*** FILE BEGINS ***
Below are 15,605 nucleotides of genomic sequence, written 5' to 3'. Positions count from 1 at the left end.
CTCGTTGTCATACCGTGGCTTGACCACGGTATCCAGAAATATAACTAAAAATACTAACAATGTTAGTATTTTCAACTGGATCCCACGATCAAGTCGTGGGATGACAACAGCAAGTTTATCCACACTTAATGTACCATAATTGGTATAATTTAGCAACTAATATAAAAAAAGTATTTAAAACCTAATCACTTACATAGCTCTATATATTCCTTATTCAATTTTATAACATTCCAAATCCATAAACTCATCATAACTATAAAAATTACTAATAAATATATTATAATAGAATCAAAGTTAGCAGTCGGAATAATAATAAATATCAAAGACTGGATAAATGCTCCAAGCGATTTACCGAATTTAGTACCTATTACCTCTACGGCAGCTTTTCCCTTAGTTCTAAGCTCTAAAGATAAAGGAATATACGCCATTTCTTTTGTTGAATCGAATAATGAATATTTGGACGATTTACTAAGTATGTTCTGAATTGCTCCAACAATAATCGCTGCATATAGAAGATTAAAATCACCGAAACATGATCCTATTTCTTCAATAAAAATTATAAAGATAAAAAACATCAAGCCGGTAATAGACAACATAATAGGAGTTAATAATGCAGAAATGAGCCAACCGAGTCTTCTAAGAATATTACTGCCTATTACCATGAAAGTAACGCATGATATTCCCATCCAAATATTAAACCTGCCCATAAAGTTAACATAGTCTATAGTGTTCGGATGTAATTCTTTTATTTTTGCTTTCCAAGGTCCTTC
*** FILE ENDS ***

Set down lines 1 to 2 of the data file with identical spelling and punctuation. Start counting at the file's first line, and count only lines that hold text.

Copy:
Below are 15,605 nucleotides of genomic sequence, written 5' to 3'. Positions count from 1 at the left end.
CTCGTTGTCATACCGTGGCTTGACCACGGTATCCAGAAATATAACTAAAAATACTAACAATGTTAGTATTTTCAACTGGATCCCACGATCAAGTCGTGGGATGACAACAGCAAGTTTATCCACACTTAATGTACCATAATTGGTATAATTTAGCAACTAATATAAAAAAAGTATTTAAAACCTAATCACTTACATAGCTCTATATATTCCTTATTCAATTTTATAACATTCCAAATCCATAAACTCATCATAACTATAAAAATTACTAATAAATATATTATAATAGAATCAAAGTTAGCAGTCGGAATAATAATAAATATCAAAGACTGGATAAATGCTCCAAGCGATTTACCGAATTTAGTACCTATTACCTCTACGGCAGCTTTTCCCTTAGTTCTAAGCTCTAAAGATAAAGGAATATACGCCATTTCTTTTGTTGAATCGAATAATGAATATTTGGACGATTTACTAAGTATGTTCTGAATTGCTCCAACAATAATCGCTGCATATAGAAGATTAAAATCACCGAAACATGATCCTATTTCTTCAATAAAAATTATAAAGATAAAAAACATCAAGCCGGTAATAGACAACATAATAGGAGTTAATAATGCAGAAATGAGCCAACCGAGTCTTCTAAGAATATTACTGCCTATTACCATGAAAGTAACGCATGATATTCCCATCCAAATATTAAACCTGCCCATAAAGTTAACATAGTCTATAGTGTTCGGATGTAATTCTTTTATTTTTGCTTTCCAAGGTCCTTC